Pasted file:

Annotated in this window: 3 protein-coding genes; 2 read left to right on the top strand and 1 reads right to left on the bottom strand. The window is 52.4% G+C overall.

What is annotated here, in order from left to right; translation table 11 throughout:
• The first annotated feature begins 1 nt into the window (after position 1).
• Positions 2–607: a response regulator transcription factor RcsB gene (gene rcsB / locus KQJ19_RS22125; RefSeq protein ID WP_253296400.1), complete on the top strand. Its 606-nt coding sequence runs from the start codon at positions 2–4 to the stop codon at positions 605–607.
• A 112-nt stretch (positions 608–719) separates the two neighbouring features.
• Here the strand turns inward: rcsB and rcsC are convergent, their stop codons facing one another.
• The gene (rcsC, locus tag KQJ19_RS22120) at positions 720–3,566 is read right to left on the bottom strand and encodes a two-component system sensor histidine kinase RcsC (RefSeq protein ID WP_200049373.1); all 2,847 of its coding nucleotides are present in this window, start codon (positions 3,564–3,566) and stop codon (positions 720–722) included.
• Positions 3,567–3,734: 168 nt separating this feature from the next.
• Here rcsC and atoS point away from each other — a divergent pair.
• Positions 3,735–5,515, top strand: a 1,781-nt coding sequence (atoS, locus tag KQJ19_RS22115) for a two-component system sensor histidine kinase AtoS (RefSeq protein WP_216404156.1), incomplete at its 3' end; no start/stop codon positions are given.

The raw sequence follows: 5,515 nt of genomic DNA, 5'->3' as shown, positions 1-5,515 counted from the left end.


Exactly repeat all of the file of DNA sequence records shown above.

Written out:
Annotated in this window: 3 protein-coding genes; 2 read left to right on the top strand and 1 reads right to left on the bottom strand. The window is 52.4% G+C overall.

What is annotated here, in order from left to right; translation table 11 throughout:
• The first annotated feature begins 1 nt into the window (after position 1).
• Positions 2–607: a response regulator transcription factor RcsB gene (gene rcsB / locus KQJ19_RS22125; RefSeq protein ID WP_253296400.1), complete on the top strand. Its 606-nt coding sequence runs from the start codon at positions 2–4 to the stop codon at positions 605–607.
• A 112-nt stretch (positions 608–719) separates the two neighbouring features.
• Here the strand turns inward: rcsB and rcsC are convergent, their stop codons facing one another.
• The gene (rcsC, locus tag KQJ19_RS22120) at positions 720–3,566 is read right to left on the bottom strand and encodes a two-component system sensor histidine kinase RcsC (RefSeq protein ID WP_200049373.1); all 2,847 of its coding nucleotides are present in this window, start codon (positions 3,564–3,566) and stop codon (positions 720–722) included.
• Positions 3,567–3,734: 168 nt separating this feature from the next.
• Here rcsC and atoS point away from each other — a divergent pair.
• Positions 3,735–5,515, top strand: a 1,781-nt coding sequence (atoS, locus tag KQJ19_RS22115) for a two-component system sensor histidine kinase AtoS (RefSeq protein WP_216404156.1), incomplete at its 3' end; no start/stop codon positions are given.

The raw sequence follows: 5,515 nt of genomic DNA, 5'->3' as shown, positions 1-5,515 counted from the left end.